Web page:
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Cyril Ramaphosa’s honeymoon is officially over

SA’s business leaders are becoming frustrated with the pace of reform.

South African business leaders are becoming frustrated with the pace of reform under President Cyril Ramaphosa. His cabinet choices and spending pledges haven’t helped.

His ascension to national leader in February last year was greeted with so-called “Ramaphoria,” as the rand and government bonds surged on expectations he would reform the struggling economy, crack down on corruption and replace non-performing cabinet members. Much of that rally was relief at seeing the end of Jacob Zuma’s nine-year tenure marked by corruption and few policy decisions.

Patience for change in the business community is running out. Some key corporate figures say the cabinet Ramaphosa named after his May election victory hasn’t brought in enough fresh ideas, while his state-of-the-nation address in June was seen as full of feel-good spending pledges and no detail on funding.

“Very tough decisions have to be taken. We have not yet seen any willingness to take those decisions. Time lines are short and pressures intense,” said Martin Kingston, executive chairman of Rothschild & Co’s South African unit and vice president of the country’s main business lobby. “As a country we want to have our cake and eat it, and everyone else’s cake.”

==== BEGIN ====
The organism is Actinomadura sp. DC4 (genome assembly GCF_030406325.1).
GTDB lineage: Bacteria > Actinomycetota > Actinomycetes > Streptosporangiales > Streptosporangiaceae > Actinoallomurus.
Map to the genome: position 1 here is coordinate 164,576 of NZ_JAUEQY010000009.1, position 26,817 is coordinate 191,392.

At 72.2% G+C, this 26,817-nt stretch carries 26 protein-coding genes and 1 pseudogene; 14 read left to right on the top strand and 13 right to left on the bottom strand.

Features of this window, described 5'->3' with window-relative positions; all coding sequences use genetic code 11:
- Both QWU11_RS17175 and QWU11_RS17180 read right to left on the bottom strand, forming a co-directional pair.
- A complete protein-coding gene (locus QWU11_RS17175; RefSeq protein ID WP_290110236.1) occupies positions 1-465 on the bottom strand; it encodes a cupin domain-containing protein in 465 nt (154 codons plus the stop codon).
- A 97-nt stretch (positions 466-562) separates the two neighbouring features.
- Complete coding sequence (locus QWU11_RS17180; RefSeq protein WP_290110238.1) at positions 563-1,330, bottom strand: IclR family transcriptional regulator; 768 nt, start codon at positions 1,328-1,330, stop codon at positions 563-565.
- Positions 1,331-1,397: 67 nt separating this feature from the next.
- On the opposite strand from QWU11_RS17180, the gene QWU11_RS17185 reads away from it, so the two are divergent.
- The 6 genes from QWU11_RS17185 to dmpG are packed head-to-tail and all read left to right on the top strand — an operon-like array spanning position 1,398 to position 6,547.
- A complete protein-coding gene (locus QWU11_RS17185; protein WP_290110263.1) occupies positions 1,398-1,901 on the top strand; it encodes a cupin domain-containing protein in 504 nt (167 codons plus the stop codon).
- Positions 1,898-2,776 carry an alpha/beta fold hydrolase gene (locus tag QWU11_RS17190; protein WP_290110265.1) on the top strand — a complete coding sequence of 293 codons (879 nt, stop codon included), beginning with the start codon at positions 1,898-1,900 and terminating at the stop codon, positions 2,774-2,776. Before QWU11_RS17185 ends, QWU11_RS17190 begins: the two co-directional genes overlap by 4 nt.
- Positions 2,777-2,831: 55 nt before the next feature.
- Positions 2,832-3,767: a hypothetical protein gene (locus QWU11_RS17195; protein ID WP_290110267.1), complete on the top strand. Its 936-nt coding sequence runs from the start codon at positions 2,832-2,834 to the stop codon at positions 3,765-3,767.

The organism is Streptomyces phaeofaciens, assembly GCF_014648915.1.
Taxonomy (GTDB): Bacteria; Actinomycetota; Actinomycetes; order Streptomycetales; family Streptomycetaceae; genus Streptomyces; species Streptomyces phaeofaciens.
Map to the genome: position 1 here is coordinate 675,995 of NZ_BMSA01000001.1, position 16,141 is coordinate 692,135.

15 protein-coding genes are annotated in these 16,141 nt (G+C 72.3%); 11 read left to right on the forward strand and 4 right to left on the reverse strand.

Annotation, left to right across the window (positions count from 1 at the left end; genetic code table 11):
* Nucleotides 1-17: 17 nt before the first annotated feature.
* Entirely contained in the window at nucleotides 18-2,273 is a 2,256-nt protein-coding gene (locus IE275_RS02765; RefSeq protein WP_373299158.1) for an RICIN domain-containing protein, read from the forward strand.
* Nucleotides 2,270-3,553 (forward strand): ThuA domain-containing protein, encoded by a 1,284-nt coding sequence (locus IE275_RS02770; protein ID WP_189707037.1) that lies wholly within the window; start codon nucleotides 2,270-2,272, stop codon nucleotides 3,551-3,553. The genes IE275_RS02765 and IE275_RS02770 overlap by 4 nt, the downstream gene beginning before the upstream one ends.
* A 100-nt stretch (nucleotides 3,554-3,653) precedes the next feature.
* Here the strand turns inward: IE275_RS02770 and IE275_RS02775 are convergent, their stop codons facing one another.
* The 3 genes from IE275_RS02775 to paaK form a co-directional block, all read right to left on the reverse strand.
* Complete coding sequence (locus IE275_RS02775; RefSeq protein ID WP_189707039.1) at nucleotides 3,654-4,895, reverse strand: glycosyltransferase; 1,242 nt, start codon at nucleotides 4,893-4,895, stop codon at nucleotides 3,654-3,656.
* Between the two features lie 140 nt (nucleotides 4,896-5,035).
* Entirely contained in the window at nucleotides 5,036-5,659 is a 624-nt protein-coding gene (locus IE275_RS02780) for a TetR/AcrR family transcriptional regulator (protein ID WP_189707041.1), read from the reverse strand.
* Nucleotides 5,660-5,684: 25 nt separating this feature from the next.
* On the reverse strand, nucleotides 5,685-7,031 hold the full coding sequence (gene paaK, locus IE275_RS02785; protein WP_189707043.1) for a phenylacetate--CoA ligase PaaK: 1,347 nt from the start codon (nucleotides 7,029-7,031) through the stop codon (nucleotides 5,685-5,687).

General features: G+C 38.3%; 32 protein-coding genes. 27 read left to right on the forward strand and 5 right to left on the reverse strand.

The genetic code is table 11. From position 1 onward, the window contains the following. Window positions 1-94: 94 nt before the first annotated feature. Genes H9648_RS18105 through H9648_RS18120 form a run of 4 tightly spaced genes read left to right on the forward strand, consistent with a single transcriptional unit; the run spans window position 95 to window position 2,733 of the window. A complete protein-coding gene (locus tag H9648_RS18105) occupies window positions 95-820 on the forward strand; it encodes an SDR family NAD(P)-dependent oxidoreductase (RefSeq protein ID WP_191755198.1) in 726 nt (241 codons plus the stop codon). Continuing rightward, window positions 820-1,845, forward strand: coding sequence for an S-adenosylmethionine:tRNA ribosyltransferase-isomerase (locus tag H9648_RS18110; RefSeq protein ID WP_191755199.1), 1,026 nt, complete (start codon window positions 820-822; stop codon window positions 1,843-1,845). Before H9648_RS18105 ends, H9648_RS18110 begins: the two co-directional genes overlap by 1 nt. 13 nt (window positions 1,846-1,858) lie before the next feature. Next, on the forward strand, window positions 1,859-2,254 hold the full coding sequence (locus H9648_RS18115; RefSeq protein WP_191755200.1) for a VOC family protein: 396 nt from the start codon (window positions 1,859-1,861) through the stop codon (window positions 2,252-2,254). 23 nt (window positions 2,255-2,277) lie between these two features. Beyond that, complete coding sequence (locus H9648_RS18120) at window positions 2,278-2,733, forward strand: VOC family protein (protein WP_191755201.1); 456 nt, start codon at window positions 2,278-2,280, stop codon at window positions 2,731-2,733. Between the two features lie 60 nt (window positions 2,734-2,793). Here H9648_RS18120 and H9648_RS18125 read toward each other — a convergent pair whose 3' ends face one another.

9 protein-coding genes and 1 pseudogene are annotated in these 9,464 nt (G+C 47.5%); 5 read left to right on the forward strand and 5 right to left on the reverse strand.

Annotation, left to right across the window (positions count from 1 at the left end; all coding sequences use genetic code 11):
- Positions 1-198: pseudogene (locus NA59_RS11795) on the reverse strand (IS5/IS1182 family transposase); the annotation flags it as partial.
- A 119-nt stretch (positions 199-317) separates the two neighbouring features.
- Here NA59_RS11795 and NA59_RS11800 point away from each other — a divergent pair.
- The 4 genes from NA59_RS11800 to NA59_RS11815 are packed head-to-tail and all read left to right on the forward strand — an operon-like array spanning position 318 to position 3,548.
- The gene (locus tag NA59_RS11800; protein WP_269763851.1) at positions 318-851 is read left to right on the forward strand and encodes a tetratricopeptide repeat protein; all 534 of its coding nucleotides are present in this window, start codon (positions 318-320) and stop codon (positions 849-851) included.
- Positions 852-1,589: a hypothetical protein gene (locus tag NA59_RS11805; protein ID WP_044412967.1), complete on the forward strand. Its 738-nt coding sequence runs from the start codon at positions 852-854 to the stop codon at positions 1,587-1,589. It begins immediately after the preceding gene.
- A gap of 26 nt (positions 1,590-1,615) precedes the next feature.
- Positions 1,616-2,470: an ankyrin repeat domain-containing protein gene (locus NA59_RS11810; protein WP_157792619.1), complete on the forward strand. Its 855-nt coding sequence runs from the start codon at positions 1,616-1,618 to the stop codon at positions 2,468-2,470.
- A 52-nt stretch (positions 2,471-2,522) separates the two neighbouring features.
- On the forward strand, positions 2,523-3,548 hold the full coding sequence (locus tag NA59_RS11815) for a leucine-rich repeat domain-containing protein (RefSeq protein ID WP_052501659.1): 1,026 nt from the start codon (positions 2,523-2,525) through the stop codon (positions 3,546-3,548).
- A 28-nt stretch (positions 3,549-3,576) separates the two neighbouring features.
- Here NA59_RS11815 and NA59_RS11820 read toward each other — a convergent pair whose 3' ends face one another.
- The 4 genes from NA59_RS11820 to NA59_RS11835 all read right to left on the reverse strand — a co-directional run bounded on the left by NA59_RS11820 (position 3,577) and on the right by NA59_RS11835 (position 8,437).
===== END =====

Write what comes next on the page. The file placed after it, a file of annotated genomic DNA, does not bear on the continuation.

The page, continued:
Bullet trains

While Ramaphosa vowed to save the struggling state power utility, he also promised bullet trains and a new city. That’s in a nation where most municipalities struggle to provide basic services like housing and sanitation, and after South Africa’s economy posted its biggest quarterly contraction in a decade. The last-remaining investment grade rating at Moody’s Investors Service is under threat.

Kingston’s sentiments were echoed by three chief executive officers of large companies and a senior business association leader, all of whom declined to be identified as their organisations haven’t publicly commented. They all said Ramaphosa had been forced to compromise because of his narrow victory in a 2017 party election the opposition he faces from a faction within the ruling ANC that’s still loyal to Zuma.

Presidency spokeswoman Khusela Diko didn’t answer a call to her mobile phone.

Chief among the business leaders’ concerns were the appointments to head the education and labor ministries. Both posts are seen as key in a nation with one of the world’s worst-performing educational systems, a gaping skills shortage despite a 27% unemployment rate, and rigid labor laws that make it difficult to hire and fire workers and have boosted the power of labor unions.

Labour leader

Angie Motshekga, who has run the education portfolio since 2009, was reappointed to the post, while Thulas Nxesi, a former leader of the main teachers’ union, was moved to the Ministry of Labour and Employment. Nxesi had been criticised for defending irregular government spending on Zuma’s private home while he was public works minister. A union leader is unlikely to ease labor laws to make it easier to do business, the business leaders said.